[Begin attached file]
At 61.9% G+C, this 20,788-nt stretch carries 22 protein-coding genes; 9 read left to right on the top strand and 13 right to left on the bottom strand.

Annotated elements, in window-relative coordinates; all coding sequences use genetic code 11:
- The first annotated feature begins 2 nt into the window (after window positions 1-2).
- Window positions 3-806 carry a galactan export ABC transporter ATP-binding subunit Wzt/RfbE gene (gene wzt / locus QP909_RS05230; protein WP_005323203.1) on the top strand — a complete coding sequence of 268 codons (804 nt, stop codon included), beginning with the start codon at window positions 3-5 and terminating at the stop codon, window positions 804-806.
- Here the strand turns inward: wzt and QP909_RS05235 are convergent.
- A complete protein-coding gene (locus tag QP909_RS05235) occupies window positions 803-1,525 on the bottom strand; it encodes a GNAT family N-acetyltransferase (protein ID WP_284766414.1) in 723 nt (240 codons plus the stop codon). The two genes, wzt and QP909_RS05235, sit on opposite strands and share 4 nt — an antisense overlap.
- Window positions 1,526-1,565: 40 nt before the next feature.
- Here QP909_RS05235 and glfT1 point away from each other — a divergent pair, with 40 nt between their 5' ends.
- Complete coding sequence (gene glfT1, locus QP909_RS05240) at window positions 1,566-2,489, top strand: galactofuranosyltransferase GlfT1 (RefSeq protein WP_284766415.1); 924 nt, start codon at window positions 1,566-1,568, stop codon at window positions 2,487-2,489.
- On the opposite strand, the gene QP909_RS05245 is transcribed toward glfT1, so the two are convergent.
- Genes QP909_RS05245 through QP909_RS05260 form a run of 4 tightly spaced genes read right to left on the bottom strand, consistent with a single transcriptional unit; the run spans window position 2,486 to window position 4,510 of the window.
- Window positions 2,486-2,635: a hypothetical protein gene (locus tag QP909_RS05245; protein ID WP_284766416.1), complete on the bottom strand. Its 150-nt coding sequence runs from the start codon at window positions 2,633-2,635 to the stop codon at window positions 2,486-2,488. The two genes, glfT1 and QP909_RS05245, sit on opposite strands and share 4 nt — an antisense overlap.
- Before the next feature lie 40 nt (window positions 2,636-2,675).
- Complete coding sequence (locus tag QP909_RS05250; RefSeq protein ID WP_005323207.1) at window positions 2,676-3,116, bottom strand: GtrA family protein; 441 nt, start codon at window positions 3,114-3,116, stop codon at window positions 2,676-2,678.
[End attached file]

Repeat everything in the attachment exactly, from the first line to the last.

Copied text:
At 61.9% G+C, this 20,788-nt stretch carries 22 protein-coding genes; 9 read left to right on the top strand and 13 right to left on the bottom strand.

Annotated elements, in window-relative coordinates; all coding sequences use genetic code 11:
- The first annotated feature begins 2 nt into the window (after window positions 1-2).
- Window positions 3-806 carry a galactan export ABC transporter ATP-binding subunit Wzt/RfbE gene (gene wzt / locus QP909_RS05230; protein WP_005323203.1) on the top strand — a complete coding sequence of 268 codons (804 nt, stop codon included), beginning with the start codon at window positions 3-5 and terminating at the stop codon, window positions 804-806.
- Here the strand turns inward: wzt and QP909_RS05235 are convergent.
- A complete protein-coding gene (locus tag QP909_RS05235) occupies window positions 803-1,525 on the bottom strand; it encodes a GNAT family N-acetyltransferase (protein ID WP_284766414.1) in 723 nt (240 codons plus the stop codon). The two genes, wzt and QP909_RS05235, sit on opposite strands and share 4 nt — an antisense overlap.
- Window positions 1,526-1,565: 40 nt before the next feature.
- Here QP909_RS05235 and glfT1 point away from each other — a divergent pair, with 40 nt between their 5' ends.
- Complete coding sequence (gene glfT1, locus QP909_RS05240) at window positions 1,566-2,489, top strand: galactofuranosyltransferase GlfT1 (RefSeq protein WP_284766415.1); 924 nt, start codon at window positions 1,566-1,568, stop codon at window positions 2,487-2,489.
- On the opposite strand, the gene QP909_RS05245 is transcribed toward glfT1, so the two are convergent.
- Genes QP909_RS05245 through QP909_RS05260 form a run of 4 tightly spaced genes read right to left on the bottom strand, consistent with a single transcriptional unit; the run spans window position 2,486 to window position 4,510 of the window.
- Window positions 2,486-2,635: a hypothetical protein gene (locus tag QP909_RS05245; protein ID WP_284766416.1), complete on the bottom strand. Its 150-nt coding sequence runs from the start codon at window positions 2,633-2,635 to the stop codon at window positions 2,486-2,488. The two genes, glfT1 and QP909_RS05245, sit on opposite strands and share 4 nt — an antisense overlap.
- Before the next feature lie 40 nt (window positions 2,636-2,675).
- Complete coding sequence (locus tag QP909_RS05250; RefSeq protein ID WP_005323207.1) at window positions 2,676-3,116, bottom strand: GtrA family protein; 441 nt, start codon at window positions 3,114-3,116, stop codon at window positions 2,676-2,678.